The global economy is in for a challenging year, according to Greg Davis, chief investment officer of Vanguard Group Inc.

Drawing on the movies about fictional boxer Rocky Balboa, Davis said that markets face a tough fight, even if they ultimately ride out the year. The odds of a recession in 2019 have increased to about 35 percent from 30 percent, he said during a speech at the annual Inside ETFs conference in Hollywood, Florida. The chances for a recession next year are 40 percent to 50 percent.

“Even when Rocky wins the fight he takes a pretty ugly beating along the way,” Davis said. “His down-but-not-out attitude truly aligns with our U.S. and global economic outlook,” he said, adding that the $5 trillion-plus asset manager isn’t expecting anything quite as dramatic as a boxing match.

Portfolio ‘Ballast’

Asset managers had a brutal 2018 -- an experience Davis homed in on -- as volatility spiked and stocks tumbled at year-end. One index of fund companies and custody banks lost 25 percent of its value for the year, according to Vanguard’s 2019 outlook.

Among the top questions that Davis said he gets from clients is what’s driving that volatility, and how stocks ended up in, or near, a bear market last year. Davis highlighted several drivers of price swings, including the Federal Reserve reaching “an inflection point” on whether to continue raising rates or pause. Higher valuations in credit markets and a projected slowdown in global growth could also contribute to market uncertainty, he said in a press briefing following his talk.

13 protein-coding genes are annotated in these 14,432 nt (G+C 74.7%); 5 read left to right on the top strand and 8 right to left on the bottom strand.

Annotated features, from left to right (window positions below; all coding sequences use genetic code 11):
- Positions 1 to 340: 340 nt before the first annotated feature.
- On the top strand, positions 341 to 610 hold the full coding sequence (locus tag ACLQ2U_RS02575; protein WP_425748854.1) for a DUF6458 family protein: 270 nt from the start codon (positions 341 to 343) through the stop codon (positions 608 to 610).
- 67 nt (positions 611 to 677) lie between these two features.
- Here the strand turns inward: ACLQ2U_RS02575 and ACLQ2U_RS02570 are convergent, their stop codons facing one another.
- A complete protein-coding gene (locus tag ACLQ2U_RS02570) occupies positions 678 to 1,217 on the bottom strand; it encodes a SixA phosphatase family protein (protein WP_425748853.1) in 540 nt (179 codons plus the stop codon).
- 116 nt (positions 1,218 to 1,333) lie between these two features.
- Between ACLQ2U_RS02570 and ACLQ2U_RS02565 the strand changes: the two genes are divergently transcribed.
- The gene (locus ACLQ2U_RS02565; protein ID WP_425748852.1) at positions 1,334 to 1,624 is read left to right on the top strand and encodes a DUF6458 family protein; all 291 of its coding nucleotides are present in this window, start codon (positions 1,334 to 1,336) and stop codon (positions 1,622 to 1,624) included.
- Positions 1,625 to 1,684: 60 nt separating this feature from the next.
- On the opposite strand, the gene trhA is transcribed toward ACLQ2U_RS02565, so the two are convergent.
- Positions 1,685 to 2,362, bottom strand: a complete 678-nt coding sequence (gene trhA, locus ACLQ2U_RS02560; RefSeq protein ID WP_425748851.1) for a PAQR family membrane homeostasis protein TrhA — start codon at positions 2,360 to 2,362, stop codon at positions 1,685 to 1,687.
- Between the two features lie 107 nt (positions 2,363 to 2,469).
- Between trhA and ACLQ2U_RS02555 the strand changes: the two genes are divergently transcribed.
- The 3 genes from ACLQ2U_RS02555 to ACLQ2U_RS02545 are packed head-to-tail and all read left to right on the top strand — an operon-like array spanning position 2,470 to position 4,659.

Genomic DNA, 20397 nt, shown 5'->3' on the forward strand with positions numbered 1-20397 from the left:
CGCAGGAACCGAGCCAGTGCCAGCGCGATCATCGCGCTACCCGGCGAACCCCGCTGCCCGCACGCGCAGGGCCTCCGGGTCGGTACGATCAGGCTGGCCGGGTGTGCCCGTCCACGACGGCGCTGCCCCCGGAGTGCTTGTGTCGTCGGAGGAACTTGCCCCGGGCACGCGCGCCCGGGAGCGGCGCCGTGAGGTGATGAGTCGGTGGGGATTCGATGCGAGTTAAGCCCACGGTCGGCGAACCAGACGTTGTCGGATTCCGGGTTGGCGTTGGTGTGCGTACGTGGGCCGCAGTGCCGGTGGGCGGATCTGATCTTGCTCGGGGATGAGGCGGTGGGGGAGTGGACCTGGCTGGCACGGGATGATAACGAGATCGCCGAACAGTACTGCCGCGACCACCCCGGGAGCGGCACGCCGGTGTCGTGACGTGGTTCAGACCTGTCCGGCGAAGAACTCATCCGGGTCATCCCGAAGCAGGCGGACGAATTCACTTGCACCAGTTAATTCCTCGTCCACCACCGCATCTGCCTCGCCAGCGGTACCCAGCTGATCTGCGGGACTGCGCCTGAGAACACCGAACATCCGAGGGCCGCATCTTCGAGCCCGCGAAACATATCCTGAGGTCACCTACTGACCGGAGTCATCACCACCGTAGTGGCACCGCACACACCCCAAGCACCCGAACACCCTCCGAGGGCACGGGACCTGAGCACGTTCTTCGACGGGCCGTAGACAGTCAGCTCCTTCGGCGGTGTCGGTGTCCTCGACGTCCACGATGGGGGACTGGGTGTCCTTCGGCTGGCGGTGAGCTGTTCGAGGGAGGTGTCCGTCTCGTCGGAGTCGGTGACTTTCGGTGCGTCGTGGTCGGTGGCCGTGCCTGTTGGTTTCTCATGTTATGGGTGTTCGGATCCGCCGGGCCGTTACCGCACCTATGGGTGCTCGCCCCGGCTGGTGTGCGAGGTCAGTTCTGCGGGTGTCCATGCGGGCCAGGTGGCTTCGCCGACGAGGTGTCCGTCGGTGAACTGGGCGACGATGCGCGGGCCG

Davis said the solution for investors is to seek out fixed-income securities, which can provide “ballast” to a portfolio.

Vanguard itself has been positioning more defensively on active credit, expecting the yield curve to steepen as the Federal Reserve nears the end of its rate-rising cycle.

A down market may not be a problem for Vanguard’s own expansion. The Valley Forge, Pennsylvania-based firm is poised to pass BlackRock Inc. as the world’s largest asset manager within the next decade, according to research by Bloomberg Intelligence analysts.

Vanguard already oversees more than $5 trillion, putting it within $1 trillion of BlackRock. It could gain even more quickly if markets decline, catching up with BlackRock in three to four years in a down market, according to the report.

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